Dan Stone and I recently finished a paper that tests the efficacy of minimum age rules in women’s professional tennis. A copy of the paper will be posted on SSRN soon. I also gathered data specific to the NBA and recently anazyzed such data using similar methods, but have yet to write up my results in paper format. As soon as I do, I will post the paper on SSRN.
The abstract for the tennis paper is below:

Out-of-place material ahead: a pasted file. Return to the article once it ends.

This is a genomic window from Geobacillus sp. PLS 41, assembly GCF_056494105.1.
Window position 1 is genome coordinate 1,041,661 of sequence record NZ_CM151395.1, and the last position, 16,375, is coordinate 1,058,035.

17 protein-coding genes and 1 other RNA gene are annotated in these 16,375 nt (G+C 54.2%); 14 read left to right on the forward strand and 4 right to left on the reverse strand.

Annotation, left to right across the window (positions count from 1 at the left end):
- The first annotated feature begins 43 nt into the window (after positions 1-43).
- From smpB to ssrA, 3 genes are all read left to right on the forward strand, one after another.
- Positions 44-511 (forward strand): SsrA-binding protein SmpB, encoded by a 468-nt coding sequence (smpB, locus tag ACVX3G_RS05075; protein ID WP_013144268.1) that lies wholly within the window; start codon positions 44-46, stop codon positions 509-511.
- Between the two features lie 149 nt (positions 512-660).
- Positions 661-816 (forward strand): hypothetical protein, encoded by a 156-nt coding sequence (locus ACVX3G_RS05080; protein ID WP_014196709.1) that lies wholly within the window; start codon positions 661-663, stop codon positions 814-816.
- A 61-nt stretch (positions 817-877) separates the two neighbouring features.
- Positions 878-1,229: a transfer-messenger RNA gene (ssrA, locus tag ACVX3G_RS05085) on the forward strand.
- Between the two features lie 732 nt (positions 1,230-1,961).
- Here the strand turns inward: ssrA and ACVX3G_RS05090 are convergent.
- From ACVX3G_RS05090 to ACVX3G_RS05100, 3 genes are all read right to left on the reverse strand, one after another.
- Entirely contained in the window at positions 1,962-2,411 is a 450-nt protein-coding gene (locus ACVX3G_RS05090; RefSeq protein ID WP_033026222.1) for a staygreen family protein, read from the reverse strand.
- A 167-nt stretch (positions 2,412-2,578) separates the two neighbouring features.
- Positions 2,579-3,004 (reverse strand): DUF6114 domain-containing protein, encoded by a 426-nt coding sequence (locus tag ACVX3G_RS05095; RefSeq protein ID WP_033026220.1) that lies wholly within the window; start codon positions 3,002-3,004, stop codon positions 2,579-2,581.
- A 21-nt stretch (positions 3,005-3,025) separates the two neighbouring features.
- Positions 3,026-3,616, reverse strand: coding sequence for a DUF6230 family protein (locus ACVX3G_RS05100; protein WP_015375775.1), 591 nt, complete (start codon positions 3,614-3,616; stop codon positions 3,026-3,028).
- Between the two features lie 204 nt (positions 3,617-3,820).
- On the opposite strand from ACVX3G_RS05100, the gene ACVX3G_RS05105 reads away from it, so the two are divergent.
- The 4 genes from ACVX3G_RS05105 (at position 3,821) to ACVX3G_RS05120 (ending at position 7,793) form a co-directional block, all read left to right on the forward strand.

Age is often used in law and public policy as a low-cost proxy for competency, maturity, and ability. Age is also used in numerous sport (and non-sport) labour markets to determine workplace eligibility. We exploit the enactment of the women’s professional tennis minimum age rule (AR) in 1995 to estimate the effects of ARs on short-run and long-run labour market outcomes. We find no evidence that the AR has had a beneficial effect on players’ career longevity or success, and weak evidence that players subject to the AR actually had worse outcomes than those not subject to the rule. Our results suggest that sport governing bodies should revisit “one size fits all” eligibility rules that are paternalistic in nature.